September 27, 2017

Bellator 183 Was A Big Hit For the UFCs Biggest Rival

By Adam Martin

The best MMA card of last weekend really flew under the radar in the weeks and months leading up to it, but once it was all said and done, Saturday night’s Bellator 183 card in San Jose proved to be a much better card than the UFC’s offering in Saitama, Japan on Friday night. The five fights on the main card at Bellator 183 lived up to the billing and then some, and I would argue that in totality it was one of Bellator’s strongest cards in company history, and certainly since president Scott Coker and matchmaker Rich Chou took over operations a few years ago.

The main event between former UFC Lightweight Champion Benson Henderson and Patricky “Pitbull” Freire was a closely-contested bout that the Brazilian ultimately took via split decision. While this was the weakest fight on the card, it was also a big upset for Pitbull, who has now beaten former elite UFC fighters Henderson and Josh Thomson in back-to-back fights, and with these wins could once again jump into the title picture against Bellator lightweight champ Brent Primus. This was a bad loss for Henderson, who is now 1-3 in Bellator, but his name will keep him in relevant fights.

The Bellator 183 co-main event really turned out to be the main event, as Paul Daley and Lorenz Larkin turned in a barnburner of a fight until Daley landed his patented left hook and brutally knocked Larkin out in the second round. This was a huge win for Daley coming off of a one-sided loss to Rory MacDonald, and afterwards the Brit called out fellow Englishman Michael Page. While Bellator has been ultra-protective of Page so far in the way the promotion has booked him, this would easily be one of the biggest fights Bellator could book, especially headlining a card in England. And while Larkin is 0-2 in Bellator, he’s still an exciting fighter who is young enough to bounce back.

Another former UFC fighter in Roy Nelson had a triumphant debut in Bellator, defeating Javy Ayala in a spirited three-round affair. Most assumed that if this fight went past the first round it would turn into a slopfest, but credit to Nelson for showing a much-improved gas tank and actually using his grappling for a change. Nelson should now immediately jump into the title picture for Bellator’s vacant heavyweight belt. And Ayala gained some fans with his toughness.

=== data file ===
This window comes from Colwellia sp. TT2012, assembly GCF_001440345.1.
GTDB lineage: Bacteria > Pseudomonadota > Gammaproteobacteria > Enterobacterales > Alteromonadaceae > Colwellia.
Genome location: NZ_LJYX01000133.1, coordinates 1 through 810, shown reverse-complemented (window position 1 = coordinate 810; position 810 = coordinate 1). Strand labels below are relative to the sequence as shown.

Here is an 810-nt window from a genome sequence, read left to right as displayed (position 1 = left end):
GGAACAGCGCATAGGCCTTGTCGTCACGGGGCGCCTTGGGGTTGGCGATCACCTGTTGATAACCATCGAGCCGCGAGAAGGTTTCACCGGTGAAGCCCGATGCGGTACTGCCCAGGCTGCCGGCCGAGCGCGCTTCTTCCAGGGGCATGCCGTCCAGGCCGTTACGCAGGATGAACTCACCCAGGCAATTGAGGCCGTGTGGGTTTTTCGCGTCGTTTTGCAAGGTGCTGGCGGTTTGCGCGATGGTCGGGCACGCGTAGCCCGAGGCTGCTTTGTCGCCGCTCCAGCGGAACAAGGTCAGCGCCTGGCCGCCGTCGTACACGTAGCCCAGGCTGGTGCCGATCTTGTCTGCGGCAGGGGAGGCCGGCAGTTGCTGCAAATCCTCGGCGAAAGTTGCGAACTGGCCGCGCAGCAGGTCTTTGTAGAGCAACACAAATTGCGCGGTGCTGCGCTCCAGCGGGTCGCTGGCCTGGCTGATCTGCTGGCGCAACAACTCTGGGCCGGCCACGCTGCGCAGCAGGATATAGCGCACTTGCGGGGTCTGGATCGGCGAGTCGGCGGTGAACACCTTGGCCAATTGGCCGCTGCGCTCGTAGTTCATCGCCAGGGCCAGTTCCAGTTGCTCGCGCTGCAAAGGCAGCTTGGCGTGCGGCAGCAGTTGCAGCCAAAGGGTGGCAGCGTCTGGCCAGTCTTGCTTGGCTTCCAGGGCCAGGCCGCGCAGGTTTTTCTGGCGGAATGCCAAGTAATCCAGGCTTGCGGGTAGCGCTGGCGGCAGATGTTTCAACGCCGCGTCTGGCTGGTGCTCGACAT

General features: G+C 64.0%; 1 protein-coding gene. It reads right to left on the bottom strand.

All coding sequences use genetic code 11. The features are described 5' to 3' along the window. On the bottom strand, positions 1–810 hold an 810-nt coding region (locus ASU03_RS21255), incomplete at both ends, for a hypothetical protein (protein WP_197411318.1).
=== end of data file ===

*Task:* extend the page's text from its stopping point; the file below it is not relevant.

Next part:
Additionally, two of Bellator’s most promising youngsters both picked up impressive finishes. Aaron Pico, who lost his MMA debut back at Bellator NYC in June, knocked out his opponent Justin Linn in devastating fashion, showing MMA fans and media why there was so much hype behind him before his debut. At just 20 and blessed with athleticism and explosiveness, Pico is going to be a stud for many years to come. The other youngster who impressed was Goiti Yamauchi, as the 24-year-old moved to 8-2 in his Bellator career with a submission over Adam Piccolotti. Pico and Yamauchi are young and improving, and they will be fighting for Bellator’s featherweight and lightweight belts, respectively, one day.

Bellator 183 continues an upward trend for Bellator that started with Coker and Chou coming in a few years ago, and picking up more steam this year with a number of big-name free agent signings and fight bookings. Bellator is still behind the UFC, but the company is doing everything it can to close the gap, and the fact Bellator actually beat the UFC in ratings this past weekend proves it. When you compare the UFC’s Japan card to Bellator’s San Jose card, both of which took place this weekend, you’d have to give the edge to Bellator. Although the UFC Japan card had its moments, there’s no doubt Bellator had the stronger card from top to bottom, and it had more meaningful fights. The competition between Bellator and the UFC is improving the product of MMA as a whole, and that’s a good thing for the fighters who fight and the fans who watch.


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